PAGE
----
“The day is coming when a single carrot freshly
observed will set off a revolution.” - Paul Cezanne
The poet and scientist
developed a new approach to science involving a way
of seeing that weds artistic sensibility with exact thinking
and observation. The Nature Institute is inspired by Goethe's
approach, and in its weeklong intensive summer courses aims
to open up this new way of seeing to course participants.
We often view science as a discipline that deals with the
world in cool and distant objectivity, gaining understanding
of the world through experiments and instruments that overcome
human limitations. Goethe wrote provocatively that the human
being is the “best and most exact scientific instrument,”
and he believed that science involves human development:
“If we want to achieve a living
understanding of nature, we must become as flexible and
mobile as nature herself.”
He saw that we can transform ourselves to ever better fathom the wisdom and
depths of the world.
Much today stands in the way of this transformation. We form
abstract concepts about the world that we take to be more
real than the things themselves. Filled with our own predilections,
we don't perceive carefully how the world actually appears
and how we are interacting with it. And our experience is
increasingly mediated by all sorts of instruments and gadgets,
so we lose faith in our senses and in our ability to judge.
To counteract these habits of mind, The Nature Institute's
weeklong intensive summer courses emphasize immediate experience
and practice. Participants practice observation: observation
of natural phenomena, observation of thought processes,
and observation of how we form judgments about the world.
And this observing always involves doing-getting out into
nature and observing and drawing plants; painting elements
of a landscape; drawing geometric forms that “track”
a progression of thought. By weaving together reflection
and observation, taking in and actively creating, science
and art, we bring ourselves into inner movement, and transformation
begins. Our own process of knowing becomes more transparent
and nature shows herself from new sides.
As one course participant has remarked, “It
is such a gentle Aha! experience for me — a peeling away of
a veil or film that has covered my eyes for years. It again
gives me context and tools for seeing the familiar in a
deeper and more penetrating way.”
To read other comments from summer course participants,
Summer Course at The Nature Institute
Reading in the Book of
Nature: Enlivening Observation and Thinking Through Plant Study
June 29 to July 5
When we read, we participate in meaning – the meaning that is inherent in
the text. It is not enough to know word definitions and grammatical rules
to read. Similarly, when we observe and strive to understand the natural
world around us, it is not enough to know names and an array of
characteristics. Rather we must try to see the relations between, say,
parts of a plant and understand how a plant relates to its environment.
What is a plant expressing through its unique way of being? Can we begin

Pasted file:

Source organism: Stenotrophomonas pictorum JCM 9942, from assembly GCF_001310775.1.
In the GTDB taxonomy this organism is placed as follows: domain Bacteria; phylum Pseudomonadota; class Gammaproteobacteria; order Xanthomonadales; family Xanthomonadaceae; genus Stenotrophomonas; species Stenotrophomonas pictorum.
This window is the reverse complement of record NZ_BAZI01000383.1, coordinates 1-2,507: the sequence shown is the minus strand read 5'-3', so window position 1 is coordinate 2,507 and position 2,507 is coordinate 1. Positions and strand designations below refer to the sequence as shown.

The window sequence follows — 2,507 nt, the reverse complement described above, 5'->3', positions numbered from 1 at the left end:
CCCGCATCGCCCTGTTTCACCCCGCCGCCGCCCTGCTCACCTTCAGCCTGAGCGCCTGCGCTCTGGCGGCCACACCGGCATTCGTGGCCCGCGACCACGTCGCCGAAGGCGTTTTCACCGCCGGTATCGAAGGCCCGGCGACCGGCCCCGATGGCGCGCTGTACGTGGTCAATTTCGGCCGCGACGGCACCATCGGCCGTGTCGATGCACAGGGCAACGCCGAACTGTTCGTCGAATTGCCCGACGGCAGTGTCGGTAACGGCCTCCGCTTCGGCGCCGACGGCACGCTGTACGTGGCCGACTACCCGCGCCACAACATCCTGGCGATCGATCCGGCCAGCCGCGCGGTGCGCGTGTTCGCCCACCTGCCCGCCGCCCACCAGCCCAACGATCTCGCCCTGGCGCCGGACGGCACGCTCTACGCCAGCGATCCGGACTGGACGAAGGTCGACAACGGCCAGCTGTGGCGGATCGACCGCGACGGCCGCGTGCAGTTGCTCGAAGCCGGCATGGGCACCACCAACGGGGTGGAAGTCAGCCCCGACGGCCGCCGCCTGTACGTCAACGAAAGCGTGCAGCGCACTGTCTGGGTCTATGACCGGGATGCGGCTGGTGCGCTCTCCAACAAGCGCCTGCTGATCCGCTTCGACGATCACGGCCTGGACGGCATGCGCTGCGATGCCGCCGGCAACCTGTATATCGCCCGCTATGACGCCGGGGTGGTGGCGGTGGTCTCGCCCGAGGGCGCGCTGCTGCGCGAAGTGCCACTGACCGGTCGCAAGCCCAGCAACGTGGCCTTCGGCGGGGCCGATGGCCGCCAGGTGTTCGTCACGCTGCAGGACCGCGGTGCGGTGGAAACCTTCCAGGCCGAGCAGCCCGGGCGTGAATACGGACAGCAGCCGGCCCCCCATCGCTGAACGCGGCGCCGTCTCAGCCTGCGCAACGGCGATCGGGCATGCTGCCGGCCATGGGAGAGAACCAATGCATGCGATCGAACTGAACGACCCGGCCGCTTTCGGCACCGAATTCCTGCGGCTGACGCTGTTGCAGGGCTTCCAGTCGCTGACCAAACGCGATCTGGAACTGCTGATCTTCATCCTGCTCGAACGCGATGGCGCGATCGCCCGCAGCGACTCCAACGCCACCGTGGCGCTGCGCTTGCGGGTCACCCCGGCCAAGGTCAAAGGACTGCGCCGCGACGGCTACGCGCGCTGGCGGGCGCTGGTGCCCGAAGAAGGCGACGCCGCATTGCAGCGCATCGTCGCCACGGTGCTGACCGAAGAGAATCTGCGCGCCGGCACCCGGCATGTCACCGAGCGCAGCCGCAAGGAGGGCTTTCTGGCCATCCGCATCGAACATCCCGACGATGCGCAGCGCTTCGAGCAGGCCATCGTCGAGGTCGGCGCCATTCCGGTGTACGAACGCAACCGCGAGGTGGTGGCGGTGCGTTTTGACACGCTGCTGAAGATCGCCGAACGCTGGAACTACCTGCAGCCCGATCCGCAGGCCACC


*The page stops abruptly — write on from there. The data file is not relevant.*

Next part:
to fathom the deeper meanings that are present in the living world? This
is no simple task, because it demands a new kind of relational knowing
that moves from a clear understanding of details to a perception of
processes and interconnections. In this course we want to take steps in
learning to read in the book of nature through:
exercises in flexible thinking;
careful study of plants in the local surroundings;
clay modeling with a focus on metamorphosis.
Morning seminars from 8:30 am to 12:30 pm
Lunch break from 12:30 pm to 2 pm
Afternoon activities from 2 pm to 5:30 pm
The course begins on Sunday, June 29, at 7:00 pm and ends on Saturday,
July 5, at 1:00 pm with a potluck lunch.
Tuition: $560 (less $30
if you register by May 1)
Tuition includes materials, as well as morning and afternoon snacks.
and complete a registration form by June 1.
We are pleased to offer tuition reduction:
Holdrege is a biologist, educator, and the director of The Nature
Holdrege is a mathematician, biologist, and educator and works at The
Patrick Stolfo is an artist and art teacher
with many years of experience.
Location of Courses:
The Nature Institute is located near the hamlet of Harlemville (town of
Ghent), New York, and is nestled at the foot of the Taconic Hills. Our
neighbors include the 400-acre biodynamic Hawthorne Valley Farm, the
Hawthorne Valley School (a K-12 Waldorf school) and the Hawthorne Valley
Farm Store. Walking trails wind through forests, wetland areas, and
Click here for
We can refer participants to local families who rent rooms ($30 to $50 per
night). Camping at nearby state parks is approximately $15 per night (see
below). For a list of motels and bed & breakfasts, click here.
We provide morning and afternoon snacks. Course participants will be
responsible for all other meals. The Hawthorne Valley Farm Store has
extensive organic food and deli selections and is within walking distance
of The Nature Institute.
For reservations and site information go to: http://nysparks.state.ny.us/parks/ or call the New York State Camping Reservation Service: Reserve America (800) 456-2267.
Lake Taghkanic State Park (off the Taconic
State Parkway) is the closest and most accessible campground to The Nature
Institute. The Taconic State Park, Copake Falls
Area is also nearby if the other one is full. Information for both
campgrounds can be found on the above website.
To view 2013 Summer Course,
To view 2012 Summer Course,
To view 2011 Summer Course,
To view 2010 Summer Course,
To view 2009 Summer Course,
To view 2008 Summer Course,
To view 2007 Summer Course,
To view 2006 Summer Course,
To view 2005 Summer Course,
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